What it actually means: The omission from speech or writing of a word or words that are superfluous or able to be understood from contextual clues.

(Definition: Oxford Dictionaries)

Critical Linking: April 17, 2014
Our daily round-up of bookish links. Tastes great with coffee. 

Read Hundreds of Free Sci-Fi Stories from Asimov, Lovecraft, Bradbury, Dick, Clarke & More

I’m not exactly sure how these are all available for free, but I’ll bite.


Chloe Grace Moretz will star in the studio’s YA adaptation The 5th Wave that Graham King and Tobey Maguire are producing.

Are we going to get sick of comic book movies or YA dystopia movies first?


The 2014 Library of Congress Prize for American Fiction has been awarded to E. L. Doctorow, the author of“Ragtime,” “The March,” “World’s Fair” and several other works of fiction.

Other winners include Philip Roth, Toni Morrison, John Updike, Isabel Allende, and Don DeLillo. Kinda like an American Nobel. Without the money.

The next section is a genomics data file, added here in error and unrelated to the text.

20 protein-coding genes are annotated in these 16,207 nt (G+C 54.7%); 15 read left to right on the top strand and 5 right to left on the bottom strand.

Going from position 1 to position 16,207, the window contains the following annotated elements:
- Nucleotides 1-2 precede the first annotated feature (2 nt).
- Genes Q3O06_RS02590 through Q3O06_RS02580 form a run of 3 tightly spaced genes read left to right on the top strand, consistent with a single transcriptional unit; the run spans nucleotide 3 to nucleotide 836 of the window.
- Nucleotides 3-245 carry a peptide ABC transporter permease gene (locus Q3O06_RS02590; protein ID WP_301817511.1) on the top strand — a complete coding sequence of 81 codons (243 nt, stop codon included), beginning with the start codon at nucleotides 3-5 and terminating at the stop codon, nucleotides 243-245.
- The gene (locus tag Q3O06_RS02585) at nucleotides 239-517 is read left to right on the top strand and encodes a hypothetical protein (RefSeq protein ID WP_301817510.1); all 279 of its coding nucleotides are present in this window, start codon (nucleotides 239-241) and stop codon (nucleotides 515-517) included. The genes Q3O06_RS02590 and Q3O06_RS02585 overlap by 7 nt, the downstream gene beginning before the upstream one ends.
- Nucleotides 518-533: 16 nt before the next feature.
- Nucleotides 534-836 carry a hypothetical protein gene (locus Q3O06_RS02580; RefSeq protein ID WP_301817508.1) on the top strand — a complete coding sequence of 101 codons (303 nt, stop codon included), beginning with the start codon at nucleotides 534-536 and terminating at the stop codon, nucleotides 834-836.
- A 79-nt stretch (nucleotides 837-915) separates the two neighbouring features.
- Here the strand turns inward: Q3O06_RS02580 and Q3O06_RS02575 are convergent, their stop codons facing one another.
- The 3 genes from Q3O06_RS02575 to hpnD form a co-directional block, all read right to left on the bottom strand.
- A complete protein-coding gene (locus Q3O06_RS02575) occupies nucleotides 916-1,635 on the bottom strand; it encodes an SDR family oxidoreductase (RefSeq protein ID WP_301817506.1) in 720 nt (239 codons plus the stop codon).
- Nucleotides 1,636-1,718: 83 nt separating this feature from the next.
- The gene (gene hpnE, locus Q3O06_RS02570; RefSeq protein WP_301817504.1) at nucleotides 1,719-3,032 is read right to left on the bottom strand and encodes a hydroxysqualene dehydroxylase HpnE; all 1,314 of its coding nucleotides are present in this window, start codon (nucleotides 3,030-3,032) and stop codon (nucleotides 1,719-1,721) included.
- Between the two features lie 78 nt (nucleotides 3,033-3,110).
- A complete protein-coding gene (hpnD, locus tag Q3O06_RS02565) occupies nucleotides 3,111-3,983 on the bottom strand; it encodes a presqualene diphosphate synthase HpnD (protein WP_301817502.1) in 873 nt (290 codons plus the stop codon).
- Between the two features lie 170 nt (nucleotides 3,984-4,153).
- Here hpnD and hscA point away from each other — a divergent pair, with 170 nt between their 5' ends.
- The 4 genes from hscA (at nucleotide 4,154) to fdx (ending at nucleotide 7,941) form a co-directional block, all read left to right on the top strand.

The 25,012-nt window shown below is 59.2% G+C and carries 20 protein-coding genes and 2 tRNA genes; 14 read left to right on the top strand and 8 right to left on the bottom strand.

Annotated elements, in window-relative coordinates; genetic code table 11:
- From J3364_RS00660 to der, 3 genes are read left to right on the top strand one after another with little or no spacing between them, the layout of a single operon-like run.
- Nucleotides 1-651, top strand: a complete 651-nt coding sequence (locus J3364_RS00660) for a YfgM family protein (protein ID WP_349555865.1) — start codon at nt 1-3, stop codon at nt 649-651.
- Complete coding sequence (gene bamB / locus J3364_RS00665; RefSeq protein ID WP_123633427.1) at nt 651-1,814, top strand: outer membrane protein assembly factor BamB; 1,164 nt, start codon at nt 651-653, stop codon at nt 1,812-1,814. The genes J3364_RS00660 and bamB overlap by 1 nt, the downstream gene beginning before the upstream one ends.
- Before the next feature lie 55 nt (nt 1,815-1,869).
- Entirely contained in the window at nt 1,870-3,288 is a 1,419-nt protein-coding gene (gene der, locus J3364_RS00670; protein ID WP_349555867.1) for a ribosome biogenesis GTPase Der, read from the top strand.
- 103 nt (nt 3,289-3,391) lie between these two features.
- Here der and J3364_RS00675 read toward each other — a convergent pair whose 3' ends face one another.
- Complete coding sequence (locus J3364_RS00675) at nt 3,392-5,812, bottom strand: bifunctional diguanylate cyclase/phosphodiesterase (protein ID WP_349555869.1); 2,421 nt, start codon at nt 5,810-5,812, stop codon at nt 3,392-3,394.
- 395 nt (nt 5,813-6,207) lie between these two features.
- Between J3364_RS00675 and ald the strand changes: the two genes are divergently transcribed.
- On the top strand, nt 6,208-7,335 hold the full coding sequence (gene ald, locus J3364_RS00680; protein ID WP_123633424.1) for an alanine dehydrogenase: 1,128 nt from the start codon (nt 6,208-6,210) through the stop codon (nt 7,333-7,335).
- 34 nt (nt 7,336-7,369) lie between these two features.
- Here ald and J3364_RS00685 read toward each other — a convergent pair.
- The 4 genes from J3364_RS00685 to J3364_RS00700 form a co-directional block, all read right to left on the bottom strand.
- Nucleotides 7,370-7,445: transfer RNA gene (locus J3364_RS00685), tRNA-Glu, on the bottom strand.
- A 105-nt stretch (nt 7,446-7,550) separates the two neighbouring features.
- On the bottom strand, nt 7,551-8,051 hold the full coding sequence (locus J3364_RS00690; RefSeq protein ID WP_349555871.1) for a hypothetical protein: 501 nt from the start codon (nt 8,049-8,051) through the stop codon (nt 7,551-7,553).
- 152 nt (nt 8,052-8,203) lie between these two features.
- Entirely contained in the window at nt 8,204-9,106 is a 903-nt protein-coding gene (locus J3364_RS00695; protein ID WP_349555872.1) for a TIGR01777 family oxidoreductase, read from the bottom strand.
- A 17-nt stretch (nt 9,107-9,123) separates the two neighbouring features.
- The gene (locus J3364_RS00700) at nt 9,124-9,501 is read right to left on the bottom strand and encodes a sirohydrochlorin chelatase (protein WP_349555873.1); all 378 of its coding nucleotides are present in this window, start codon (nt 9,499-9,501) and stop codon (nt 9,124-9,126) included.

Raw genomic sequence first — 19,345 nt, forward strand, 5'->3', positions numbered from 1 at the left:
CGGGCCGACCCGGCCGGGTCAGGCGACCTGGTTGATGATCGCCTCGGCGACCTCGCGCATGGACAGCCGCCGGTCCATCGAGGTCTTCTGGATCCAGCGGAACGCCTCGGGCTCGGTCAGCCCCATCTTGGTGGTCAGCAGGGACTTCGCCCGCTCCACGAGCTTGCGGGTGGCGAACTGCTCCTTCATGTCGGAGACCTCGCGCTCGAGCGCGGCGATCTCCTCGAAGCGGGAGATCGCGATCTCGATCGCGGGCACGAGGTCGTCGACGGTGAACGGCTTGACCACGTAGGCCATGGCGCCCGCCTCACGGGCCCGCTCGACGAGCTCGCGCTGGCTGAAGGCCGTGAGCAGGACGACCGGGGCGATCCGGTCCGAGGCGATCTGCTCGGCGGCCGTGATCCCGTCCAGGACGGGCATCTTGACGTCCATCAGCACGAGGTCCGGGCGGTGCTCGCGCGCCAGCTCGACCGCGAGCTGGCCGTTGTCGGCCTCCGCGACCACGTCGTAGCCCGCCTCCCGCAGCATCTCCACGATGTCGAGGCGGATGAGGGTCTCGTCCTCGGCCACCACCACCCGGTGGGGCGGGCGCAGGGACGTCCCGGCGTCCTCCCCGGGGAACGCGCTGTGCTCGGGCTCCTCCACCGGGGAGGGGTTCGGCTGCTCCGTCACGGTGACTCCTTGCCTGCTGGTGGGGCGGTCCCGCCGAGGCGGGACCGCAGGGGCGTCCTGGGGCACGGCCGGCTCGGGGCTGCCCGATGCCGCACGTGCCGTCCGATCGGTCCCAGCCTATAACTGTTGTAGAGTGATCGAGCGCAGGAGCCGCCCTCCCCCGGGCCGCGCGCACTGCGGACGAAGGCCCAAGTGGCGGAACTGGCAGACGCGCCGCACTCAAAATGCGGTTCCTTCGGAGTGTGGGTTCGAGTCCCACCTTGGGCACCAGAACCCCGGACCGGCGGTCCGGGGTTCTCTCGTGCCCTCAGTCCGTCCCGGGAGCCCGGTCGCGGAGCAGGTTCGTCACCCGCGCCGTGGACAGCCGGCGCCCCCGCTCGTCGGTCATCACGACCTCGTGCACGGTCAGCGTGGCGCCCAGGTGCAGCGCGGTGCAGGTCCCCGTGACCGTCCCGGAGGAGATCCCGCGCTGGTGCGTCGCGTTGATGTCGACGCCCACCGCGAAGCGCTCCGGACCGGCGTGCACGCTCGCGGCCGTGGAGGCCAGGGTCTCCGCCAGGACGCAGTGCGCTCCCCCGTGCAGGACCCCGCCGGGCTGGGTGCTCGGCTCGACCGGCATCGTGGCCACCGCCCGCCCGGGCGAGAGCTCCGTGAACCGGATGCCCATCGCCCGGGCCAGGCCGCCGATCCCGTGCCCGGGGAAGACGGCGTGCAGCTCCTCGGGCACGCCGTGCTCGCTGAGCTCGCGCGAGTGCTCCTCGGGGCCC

Almost half (46%) of the men asked are reading fewer books now than they did in the past; a third prefer the internet and 30% engage more with film and TV. One in five men confessed that they have pretended to have read a specific title in order to appear more intelligent. It also emerged that almost 30% of men admit that they haven’t really picked up a book since they were obliged to at school.

One way to spin this: that 46% who said they read less now than they once did, 30% said they haven’t picked up a book at school, so somewhere around only 16% of men who have read a book since school are reading less than they once did. How many do you think, then, might actually be reading more?

Cruella DeVille + Galadriel = ?

Check your work in Character Math


“For so long I had eaten my greens and here - at last! - was my ice-cream sundae.” 

― Claire Messud, The Woman Upstairs


“For so long I had eaten my greens and here - at last! - was my ice-cream sundae.”

― Claire Messud, The Woman Upstairs